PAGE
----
With the New Year fast approaching, the time to begin preparing for an H-1B cap filing is now. The first day to file for a “cap-subject” H-1B for the upcoming fiscal year (“FY”) is April 1, 2016. If selected and approved, the start date for these H-1Bs will be October 1, 2016. While it seems a long ways off, the complexity of the process means it’s important to start now to ensure a timely filing.
What’s the H-1B cap? Congress limits the number of H-1Bs that may be approved each FY. These are for new petitions for those not currently in H-1B status. The cap provides 65,000 H-1Bs for individuals with Bachelor’s degrees or equivalent, and an additional 20,000 for those with Master’s degrees from U.S. universities. Based on last year’s numbers, the number of H-1B applications this year will likely once again exceed the supply and result in a lottery.
Some key areas to consider when planning an H-1B filing include:
Job title and job description: To qualify for an H-1B, the position must meet the definition of specialty occupation– meaning the position requires at least a bachelor’s degree in a particular field– and the foreign national must possess a minimum of a U.S. bachelor’s degree or its equivalent. Positions described as requiring less than a bachelor’s degree in a particular field will likely have problems. An employer may be required to demonstrate it regularly requires such a degree, the degree is normally required for entry into the position, the degree requirement is common to the industry, or that the knowledge required to carry out the duties of the position is normally associated with at least a bachelor’s degree.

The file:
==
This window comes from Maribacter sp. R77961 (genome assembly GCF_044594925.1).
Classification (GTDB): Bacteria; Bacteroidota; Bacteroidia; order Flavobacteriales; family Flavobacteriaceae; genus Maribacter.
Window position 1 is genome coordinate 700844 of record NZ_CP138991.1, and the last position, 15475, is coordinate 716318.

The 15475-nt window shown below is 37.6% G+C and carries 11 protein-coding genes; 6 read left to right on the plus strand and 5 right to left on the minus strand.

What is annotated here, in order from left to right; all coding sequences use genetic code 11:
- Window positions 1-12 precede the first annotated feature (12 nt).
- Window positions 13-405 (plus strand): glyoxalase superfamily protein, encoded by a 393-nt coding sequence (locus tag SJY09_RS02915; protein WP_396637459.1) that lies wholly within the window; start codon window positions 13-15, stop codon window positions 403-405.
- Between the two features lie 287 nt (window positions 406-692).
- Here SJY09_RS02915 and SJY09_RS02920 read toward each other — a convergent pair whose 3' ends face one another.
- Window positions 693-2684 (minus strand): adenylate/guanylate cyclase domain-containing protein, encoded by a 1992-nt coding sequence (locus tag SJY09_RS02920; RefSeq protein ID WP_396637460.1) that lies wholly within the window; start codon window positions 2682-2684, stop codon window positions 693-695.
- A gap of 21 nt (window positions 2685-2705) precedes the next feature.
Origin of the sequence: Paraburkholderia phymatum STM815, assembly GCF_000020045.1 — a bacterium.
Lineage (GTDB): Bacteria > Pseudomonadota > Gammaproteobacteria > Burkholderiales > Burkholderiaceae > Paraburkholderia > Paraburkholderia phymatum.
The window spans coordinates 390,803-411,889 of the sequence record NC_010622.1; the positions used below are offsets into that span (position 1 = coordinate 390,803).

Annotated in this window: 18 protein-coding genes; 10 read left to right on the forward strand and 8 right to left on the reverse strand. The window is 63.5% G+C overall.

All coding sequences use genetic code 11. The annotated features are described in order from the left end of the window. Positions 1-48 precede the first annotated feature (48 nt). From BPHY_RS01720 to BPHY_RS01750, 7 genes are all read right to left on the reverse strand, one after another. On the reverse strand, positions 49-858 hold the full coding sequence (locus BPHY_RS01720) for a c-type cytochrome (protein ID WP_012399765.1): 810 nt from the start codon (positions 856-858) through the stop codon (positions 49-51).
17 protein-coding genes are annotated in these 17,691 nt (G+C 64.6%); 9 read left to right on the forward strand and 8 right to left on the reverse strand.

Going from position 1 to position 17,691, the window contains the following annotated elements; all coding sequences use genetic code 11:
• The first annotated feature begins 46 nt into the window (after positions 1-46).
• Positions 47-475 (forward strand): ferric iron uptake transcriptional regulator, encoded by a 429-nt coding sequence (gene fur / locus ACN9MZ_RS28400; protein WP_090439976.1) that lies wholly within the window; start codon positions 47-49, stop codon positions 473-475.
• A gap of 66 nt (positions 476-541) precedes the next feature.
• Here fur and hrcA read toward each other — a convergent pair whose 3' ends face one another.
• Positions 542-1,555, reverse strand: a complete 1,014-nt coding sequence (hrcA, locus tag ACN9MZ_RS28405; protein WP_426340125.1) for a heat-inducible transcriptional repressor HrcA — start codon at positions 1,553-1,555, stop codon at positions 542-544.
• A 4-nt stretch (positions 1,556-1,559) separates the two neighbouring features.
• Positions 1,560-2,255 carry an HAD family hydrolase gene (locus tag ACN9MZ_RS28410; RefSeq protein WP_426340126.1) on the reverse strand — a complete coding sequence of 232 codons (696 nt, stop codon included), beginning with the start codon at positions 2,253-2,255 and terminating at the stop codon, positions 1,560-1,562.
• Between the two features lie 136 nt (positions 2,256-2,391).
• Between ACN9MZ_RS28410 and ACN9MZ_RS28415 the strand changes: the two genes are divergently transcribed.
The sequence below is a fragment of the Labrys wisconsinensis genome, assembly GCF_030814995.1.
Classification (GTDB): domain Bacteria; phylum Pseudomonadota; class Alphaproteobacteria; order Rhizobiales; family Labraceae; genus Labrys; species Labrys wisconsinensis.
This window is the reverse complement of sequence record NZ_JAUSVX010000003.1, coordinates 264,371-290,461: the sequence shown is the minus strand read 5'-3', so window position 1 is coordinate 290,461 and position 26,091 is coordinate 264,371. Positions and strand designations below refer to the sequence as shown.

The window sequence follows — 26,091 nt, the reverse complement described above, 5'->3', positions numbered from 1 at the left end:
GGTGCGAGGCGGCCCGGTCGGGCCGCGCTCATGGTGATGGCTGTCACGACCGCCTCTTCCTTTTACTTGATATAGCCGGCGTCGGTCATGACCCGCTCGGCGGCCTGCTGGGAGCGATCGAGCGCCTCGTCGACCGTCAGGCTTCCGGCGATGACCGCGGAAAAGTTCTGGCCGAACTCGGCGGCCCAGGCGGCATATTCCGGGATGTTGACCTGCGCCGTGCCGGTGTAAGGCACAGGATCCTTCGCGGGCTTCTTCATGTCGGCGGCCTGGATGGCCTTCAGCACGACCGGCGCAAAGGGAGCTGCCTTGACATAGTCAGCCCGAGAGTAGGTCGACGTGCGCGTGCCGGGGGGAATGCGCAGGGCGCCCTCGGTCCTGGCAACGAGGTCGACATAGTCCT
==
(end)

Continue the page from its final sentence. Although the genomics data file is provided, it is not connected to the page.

Salary and prevailing wage: The salary offered for the position must meet the higher of the prevailing or actual wage for similar positions. Prevailing wage is based on the Department of Labor’s classification system and will depend on the nature of the position and the employer’s minimum requirements. The actual wage is the amount the employer pays similarly qualified workers in similar positions.
Educational Documents: The foreign national beneficiary must have at least a U.S. bachelor’s degree or its equivalent in a field related to the specialty occupation. All foreign degrees must be evaluated by an evaluations service specialized in the evaluation of foreign credentials. There are also services available which provide evaluations of experience of combined education and experience, or simply experience, to determine whether a foreign national’s credentials meet this requirement.
Employer documents: If the employer is a newer or smaller company, the employer may be required to submit evidence that sufficient work in the specialty occupation exists for the requested three year period. This can be in the form of client contracts, work orders, or other similar documentation.
The employer/employee relationship: If the foreign national will work anywhere other than the company’s location, the employer may need to document that it actually controls the work of the employee. This may include the employment agreement, offer letter, employee handbook, position description, an itinerary of services, documentation of the company’s employee review process, copies of the employer’s organizational chart, or even contracts with company clients where the foreign national may be placed.
Regarding timing: It takes time to properly prepare an H-1B petition. Carrying out the necessary analysis and gathering the documentation required for each of the above points can be difficult and time-consuming. In addition, each petition must include a Labor Condition Application (Form 9035) certified by the United States Department of Labor which takes seven business days after filing or longer if the employer has to verify its FEIN beforehand. Given all of this, it makes sense to begin the process as early as possible to ensure a timely filing.
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